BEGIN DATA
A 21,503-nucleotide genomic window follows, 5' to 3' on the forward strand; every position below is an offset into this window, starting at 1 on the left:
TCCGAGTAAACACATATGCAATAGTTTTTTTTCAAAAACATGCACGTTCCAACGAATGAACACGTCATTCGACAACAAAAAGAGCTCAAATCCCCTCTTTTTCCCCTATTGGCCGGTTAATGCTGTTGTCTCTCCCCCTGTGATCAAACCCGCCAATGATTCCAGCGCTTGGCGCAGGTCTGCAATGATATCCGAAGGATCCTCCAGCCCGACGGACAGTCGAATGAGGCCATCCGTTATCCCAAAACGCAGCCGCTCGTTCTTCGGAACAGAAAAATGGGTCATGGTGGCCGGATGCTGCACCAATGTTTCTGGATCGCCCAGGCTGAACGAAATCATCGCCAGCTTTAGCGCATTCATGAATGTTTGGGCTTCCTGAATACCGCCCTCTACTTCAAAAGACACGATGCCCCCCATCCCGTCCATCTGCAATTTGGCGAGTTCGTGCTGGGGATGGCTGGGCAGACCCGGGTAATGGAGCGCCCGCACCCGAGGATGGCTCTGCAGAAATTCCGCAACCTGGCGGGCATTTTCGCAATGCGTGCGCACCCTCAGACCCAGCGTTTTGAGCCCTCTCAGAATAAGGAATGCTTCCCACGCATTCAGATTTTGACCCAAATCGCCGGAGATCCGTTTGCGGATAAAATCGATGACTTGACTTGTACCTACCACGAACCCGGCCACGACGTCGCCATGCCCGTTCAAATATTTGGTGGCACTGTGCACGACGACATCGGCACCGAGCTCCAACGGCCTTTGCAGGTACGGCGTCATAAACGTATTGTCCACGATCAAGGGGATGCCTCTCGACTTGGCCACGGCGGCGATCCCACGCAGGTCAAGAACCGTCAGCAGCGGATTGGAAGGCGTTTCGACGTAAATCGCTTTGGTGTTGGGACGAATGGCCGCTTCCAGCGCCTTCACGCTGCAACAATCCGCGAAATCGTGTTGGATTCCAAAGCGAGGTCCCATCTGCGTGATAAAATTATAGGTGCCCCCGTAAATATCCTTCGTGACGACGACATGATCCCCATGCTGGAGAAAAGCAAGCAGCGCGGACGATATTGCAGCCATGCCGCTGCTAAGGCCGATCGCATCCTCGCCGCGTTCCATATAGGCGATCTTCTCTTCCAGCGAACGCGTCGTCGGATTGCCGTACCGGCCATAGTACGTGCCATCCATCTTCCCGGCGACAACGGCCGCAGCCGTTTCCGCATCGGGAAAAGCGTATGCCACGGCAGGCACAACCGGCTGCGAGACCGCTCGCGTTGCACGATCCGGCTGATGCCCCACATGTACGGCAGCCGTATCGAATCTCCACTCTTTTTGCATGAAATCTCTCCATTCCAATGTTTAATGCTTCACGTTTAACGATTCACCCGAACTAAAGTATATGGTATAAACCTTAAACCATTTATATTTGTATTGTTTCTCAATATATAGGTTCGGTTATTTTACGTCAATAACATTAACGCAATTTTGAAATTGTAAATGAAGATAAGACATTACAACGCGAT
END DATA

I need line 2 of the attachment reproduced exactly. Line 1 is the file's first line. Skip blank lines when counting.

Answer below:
TCCGAGTAAACACATATGCAATAGTTTTTTTTCAAAAACATGCACGTTCCAACGAATGAACACGTCATTCGACAACAAAAAGAGCTCAAATCCCCTCTTTTTCCCCTATTGGCCGGTTAATGCTGTTGTCTCTCCCCCTGTGATCAAACCCGCCAATGATTCCAGCGCTTGGCGCAGGTCTGCAATGATATCCGAAGGATCCTCCAGCCCGACGGACAGTCGAATGAGGCCATCCGTTATCCCAAAACGCAGCCGCTCGTTCTTCGGAACAGAAAAATGGGTCATGGTGGCCGGATGCTGCACCAATGTTTCTGGATCGCCCAGGCTGAACGAAATCATCGCCAGCTTTAGCGCATTCATGAATGTTTGGGCTTCCTGAATACCGCCCTCTACTTCAAAAGACACGATGCCCCCCATCCCGTCCATCTGCAATTTGGCGAGTTCGTGCTGGGGATGGCTGGGCAGACCCGGGTAATGGAGCGCCCGCACCCGAGGATGGCTCTGCAGAAATTCCGCAACCTGGCGGGCATTTTCGCAATGCGTGCGCACCCTCAGACCCAGCGTTTTGAGCCCTCTCAGAATAAGGAATGCTTCCCACGCATTCAGATTTTGACCCAAATCGCCGGAGATCCGTTTGCGGATAAAATCGATGACTTGACTTGTACCTACCACGAACCCGGCCACGACGTCGCCATGCCCGTTCAAATATTTGGTGGCACTGTGCACGACGACATCGGCACCGAGCTCCAACGGCCTTTGCAGGTACGGCGTCATAAACGTATTGTCCACGATCAAGGGGATGCCTCTCGACTTGGCCACGGCGGCGATCCCACGCAGGTCAAGAACCGTCAGCAGCGGATTGGAAGGCGTTTCGACGTAAATCGCTTTGGTGTTGGGACGAATGGCCGCTTCCAGCGCCTTCACGCTGCAACAATCCGCGAAATCGTGTTGGATTCCAAAGCGAGGTCCCATCTGCGTGATAAAATTATAGGTGCCCCCGTAAATATCCTTCGTGACGACGACATGATCCCCATGCTGGAGAAAAGCAAGCAGCGCGGACGATATTGCAGCCATGCCGCTGCTAAGGCCGATCGCATCCTCGCCGCGTTCCATATAGGCGATCTTCTCTTCCAGCGAACGCGTCGTCGGATTGCCGTACCGGCCATAGTACGTGCCATCCATCTTCCCGGCGACAACGGCCGCAGCCGTTTCCGCATCGGGAAAAGCGTATGCCACGGCAGGCACAACCGGCTGCGAGACCGCTCGCGTTGCACGATCCGGCTGATGCCCCACATGTACGGCAGCCGTATCGAATCTCCACTCTTTTTGCATGAAATCTCTCCATTCCAATGTTTAATGCTTCACGTTTAACGATTCACCCGAACTAAAGTATATGGTATAAACCTTAAACCATTTATATTTGTATTGTTTCTCAATATATAGGTTCGGTTATTTTACGTCAATAACATTAACGCAATTTTGAAATTGTAAATGAAGATAAGACATTACAACGCGAT